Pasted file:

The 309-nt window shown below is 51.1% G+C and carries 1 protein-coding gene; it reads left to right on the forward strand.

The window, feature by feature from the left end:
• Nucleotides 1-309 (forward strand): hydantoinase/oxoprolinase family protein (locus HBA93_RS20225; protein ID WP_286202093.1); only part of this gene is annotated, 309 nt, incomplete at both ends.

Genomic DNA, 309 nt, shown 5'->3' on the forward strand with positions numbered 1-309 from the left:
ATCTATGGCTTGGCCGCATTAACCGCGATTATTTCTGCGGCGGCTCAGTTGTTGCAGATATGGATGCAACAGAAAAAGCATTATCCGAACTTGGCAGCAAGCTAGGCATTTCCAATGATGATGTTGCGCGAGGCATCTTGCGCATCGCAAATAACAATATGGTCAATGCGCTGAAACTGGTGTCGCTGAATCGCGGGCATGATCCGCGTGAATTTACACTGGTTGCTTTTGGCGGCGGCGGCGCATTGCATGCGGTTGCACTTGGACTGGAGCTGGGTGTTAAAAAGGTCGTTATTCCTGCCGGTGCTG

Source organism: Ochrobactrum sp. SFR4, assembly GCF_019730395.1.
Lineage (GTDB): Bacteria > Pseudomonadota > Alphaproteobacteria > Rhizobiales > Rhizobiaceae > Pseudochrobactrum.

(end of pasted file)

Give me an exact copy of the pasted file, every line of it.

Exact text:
The 309-nt window shown below is 51.1% G+C and carries 1 protein-coding gene; it reads left to right on the forward strand.

The window, feature by feature from the left end:
• Nucleotides 1-309 (forward strand): hydantoinase/oxoprolinase family protein (locus HBA93_RS20225; protein ID WP_286202093.1); only part of this gene is annotated, 309 nt, incomplete at both ends.

Genomic DNA, 309 nt, shown 5'->3' on the forward strand with positions numbered 1-309 from the left:
ATCTATGGCTTGGCCGCATTAACCGCGATTATTTCTGCGGCGGCTCAGTTGTTGCAGATATGGATGCAACAGAAAAAGCATTATCCGAACTTGGCAGCAAGCTAGGCATTTCCAATGATGATGTTGCGCGAGGCATCTTGCGCATCGCAAATAACAATATGGTCAATGCGCTGAAACTGGTGTCGCTGAATCGCGGGCATGATCCGCGTGAATTTACACTGGTTGCTTTTGGCGGCGGCGGCGCATTGCATGCGGTTGCACTTGGACTGGAGCTGGGTGTTAAAAAGGTCGTTATTCCTGCCGGTGCTG

Source organism: Ochrobactrum sp. SFR4, assembly GCF_019730395.1.
Lineage (GTDB): Bacteria > Pseudomonadota > Alphaproteobacteria > Rhizobiales > Rhizobiaceae > Pseudochrobactrum.